Take the 2-minute tour ×
Mi Yodeya is a question and answer site for those who base their lives on Jewish law and tradition and anyone interested in learning more. It's 100% free, no registration required.

The second aliya of Vayeira begins at 18:15, with the end of the Sarah-denying-having-laughed episode. It then goes on to focus on S'dom and the other cities. This happens in the middle of a column, not near a "paragraph" break of either sort, so the division isn't dictated by those boundaries so far as I can tell. Nor is 18:15 a "down" note that we wouldn't want to end an aliya on.

So why is 18:15 the first verse of the second aliya and not the last verse of the first one?

share|improve this question
2  
Prompted by the weekly topic challenge, and having leined this and wondered at the time... –  Monica Cellio Mar 29 '12 at 21:02
2  
I'm guessing it's to end on a high note ("son") rather than a somewhat low note ("you laughed", which was viewed as a bad thing). As it's purely a guess, though, I'm not posting it as an answer. –  msh210 Mar 29 '12 at 21:08
1  
As @msh210 posted 31 seconds before me, I dont know the source of offhand, but we try to end Aliyot on a positive note. Instead of ending with a criticism of Sara, we end with a promise for children. Thats my guess at least, but perhaps someone discusses it. –  Baal Shemot Tovot Mar 29 '12 at 21:08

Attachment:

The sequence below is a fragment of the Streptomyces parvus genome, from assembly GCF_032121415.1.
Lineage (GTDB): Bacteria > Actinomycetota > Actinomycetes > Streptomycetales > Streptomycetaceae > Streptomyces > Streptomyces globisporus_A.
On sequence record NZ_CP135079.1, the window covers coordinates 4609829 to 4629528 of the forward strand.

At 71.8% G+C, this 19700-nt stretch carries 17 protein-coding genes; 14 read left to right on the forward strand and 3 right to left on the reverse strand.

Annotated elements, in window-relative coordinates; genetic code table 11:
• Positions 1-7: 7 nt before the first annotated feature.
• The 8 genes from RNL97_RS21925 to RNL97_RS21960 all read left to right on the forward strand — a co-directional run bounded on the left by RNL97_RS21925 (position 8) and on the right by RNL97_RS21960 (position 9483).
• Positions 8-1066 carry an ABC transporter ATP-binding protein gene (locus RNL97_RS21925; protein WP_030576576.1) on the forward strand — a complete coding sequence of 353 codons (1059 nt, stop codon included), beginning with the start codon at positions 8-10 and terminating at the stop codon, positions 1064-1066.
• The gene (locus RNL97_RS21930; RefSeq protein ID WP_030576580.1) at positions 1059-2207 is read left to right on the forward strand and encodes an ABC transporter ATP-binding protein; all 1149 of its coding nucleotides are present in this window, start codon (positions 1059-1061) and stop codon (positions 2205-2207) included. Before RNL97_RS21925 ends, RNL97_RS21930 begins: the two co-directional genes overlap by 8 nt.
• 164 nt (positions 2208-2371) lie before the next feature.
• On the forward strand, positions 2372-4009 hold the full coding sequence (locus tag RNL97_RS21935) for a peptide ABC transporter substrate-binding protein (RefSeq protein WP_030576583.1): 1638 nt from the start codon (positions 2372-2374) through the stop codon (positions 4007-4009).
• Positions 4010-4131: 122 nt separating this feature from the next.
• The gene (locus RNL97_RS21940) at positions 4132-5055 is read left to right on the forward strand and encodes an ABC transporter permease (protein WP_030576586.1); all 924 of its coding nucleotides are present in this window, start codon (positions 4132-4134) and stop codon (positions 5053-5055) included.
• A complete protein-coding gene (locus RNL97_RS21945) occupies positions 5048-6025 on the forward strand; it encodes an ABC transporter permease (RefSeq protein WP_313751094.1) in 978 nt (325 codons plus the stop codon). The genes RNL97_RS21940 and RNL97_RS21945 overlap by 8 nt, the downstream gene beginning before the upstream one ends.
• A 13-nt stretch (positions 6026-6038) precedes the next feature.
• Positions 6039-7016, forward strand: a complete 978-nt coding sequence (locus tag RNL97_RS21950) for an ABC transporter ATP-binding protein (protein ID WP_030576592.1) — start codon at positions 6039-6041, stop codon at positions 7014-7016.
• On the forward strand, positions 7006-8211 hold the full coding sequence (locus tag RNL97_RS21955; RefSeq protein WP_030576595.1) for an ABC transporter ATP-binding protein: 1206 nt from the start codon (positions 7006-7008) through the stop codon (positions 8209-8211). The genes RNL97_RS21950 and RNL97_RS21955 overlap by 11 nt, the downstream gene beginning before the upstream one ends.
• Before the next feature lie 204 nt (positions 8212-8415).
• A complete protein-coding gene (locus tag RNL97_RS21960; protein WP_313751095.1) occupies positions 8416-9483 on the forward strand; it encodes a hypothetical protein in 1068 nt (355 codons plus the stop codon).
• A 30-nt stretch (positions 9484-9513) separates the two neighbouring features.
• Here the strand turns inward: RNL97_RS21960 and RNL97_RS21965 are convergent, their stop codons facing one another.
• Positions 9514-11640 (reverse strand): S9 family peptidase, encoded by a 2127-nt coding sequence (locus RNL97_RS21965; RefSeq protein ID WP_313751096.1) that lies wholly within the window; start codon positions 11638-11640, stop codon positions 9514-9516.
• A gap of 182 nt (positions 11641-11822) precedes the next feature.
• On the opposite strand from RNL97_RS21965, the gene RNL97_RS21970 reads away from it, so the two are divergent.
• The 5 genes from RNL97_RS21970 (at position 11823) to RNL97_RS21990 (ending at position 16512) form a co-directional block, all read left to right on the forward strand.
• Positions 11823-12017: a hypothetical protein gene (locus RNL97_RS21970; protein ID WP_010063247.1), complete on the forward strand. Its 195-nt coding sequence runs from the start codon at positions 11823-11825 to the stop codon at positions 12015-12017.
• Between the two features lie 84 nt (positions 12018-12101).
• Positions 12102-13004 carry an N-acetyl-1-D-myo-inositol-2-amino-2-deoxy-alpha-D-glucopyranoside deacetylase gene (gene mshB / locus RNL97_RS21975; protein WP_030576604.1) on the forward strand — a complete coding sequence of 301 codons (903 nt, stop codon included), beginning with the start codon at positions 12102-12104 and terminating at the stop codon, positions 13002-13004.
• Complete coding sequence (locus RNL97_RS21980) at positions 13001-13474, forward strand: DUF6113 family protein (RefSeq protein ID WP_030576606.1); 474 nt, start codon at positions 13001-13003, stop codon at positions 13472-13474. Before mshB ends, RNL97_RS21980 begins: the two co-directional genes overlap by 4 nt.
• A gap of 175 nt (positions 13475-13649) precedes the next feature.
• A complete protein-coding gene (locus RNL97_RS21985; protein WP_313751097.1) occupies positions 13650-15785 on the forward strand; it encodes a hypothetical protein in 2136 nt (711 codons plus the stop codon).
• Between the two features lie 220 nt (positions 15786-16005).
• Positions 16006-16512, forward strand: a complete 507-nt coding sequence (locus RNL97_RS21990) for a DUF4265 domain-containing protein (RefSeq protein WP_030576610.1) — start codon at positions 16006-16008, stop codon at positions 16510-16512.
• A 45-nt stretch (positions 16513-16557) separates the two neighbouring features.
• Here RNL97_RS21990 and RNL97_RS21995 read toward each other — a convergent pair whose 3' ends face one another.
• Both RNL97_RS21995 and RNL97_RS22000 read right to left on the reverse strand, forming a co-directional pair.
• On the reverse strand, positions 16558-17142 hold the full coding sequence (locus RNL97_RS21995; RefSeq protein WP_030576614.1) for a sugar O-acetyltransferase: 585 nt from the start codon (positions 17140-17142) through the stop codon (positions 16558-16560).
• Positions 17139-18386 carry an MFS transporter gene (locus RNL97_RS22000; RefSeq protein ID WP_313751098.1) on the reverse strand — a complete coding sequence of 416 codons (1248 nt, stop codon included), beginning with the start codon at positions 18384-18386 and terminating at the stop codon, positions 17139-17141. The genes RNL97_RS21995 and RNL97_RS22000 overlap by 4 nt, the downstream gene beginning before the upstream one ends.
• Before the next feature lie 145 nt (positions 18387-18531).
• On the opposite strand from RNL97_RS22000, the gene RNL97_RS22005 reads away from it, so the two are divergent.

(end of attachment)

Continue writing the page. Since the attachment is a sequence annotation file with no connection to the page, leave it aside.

add comment

1 Answer 1

up vote 4 down vote accepted
+25

Ephraim Stulberg, in an interesting article on the subject of the division of Aliyot (available here), suggests that as an extension of the theme of ending on a good note, the 'divisors' tried to end aliyot with dramatic and uplifticing messages as a climax to the aliya. His examples are: Gen 9:17, 13:4, 13:18, 19:20, 28:22, 33:5, 33:20, 42:18, 49:18, Ex 9:16, 14:8, Lev 9:23, and Num 14:7. He lists Gen 18:14 as a possible member of this category, because it is quite exciting and climactic when Sara first hears she will have a child.

share|improve this answer
    
You should probably provide excerpts from the examples he provides, for passers-by without a text handy. :) –  Aarthi Apr 24 '12 at 18:01
1  
@Aarthi I can try to do so later on. In my defense, the original author himself only brought an except from one of them (Gen 42:18) and left the others as references. –  Double AA Apr 24 '12 at 18:06
    
Ah! Totally understandable; I mostly meant that from my perspective. As someone with neither reference materials handy, nor a better knowledge of scriptures, I find it hard to judge answers that are more citation than material, you know? Not a slight against you -- a request from an acknowledged gentile. :D –  Aarthi Apr 24 '12 at 18:12
    
@Aarthi Done. And remember that you always have reference materials handy: mechon-mamre.org/p/pt/pt0.htm :) –  Double AA Apr 24 '12 at 18:20
    
Wow, how many comments are there from @Aarthi on the content of M.Y. questions and answers? –  Seth J Oct 16 '13 at 14:01
show 1 more comment

Your Answer

 
discard

By posting your answer, you agree to the privacy policy and terms of service.

Not the answer you're looking for? Browse other questions tagged or ask your own question.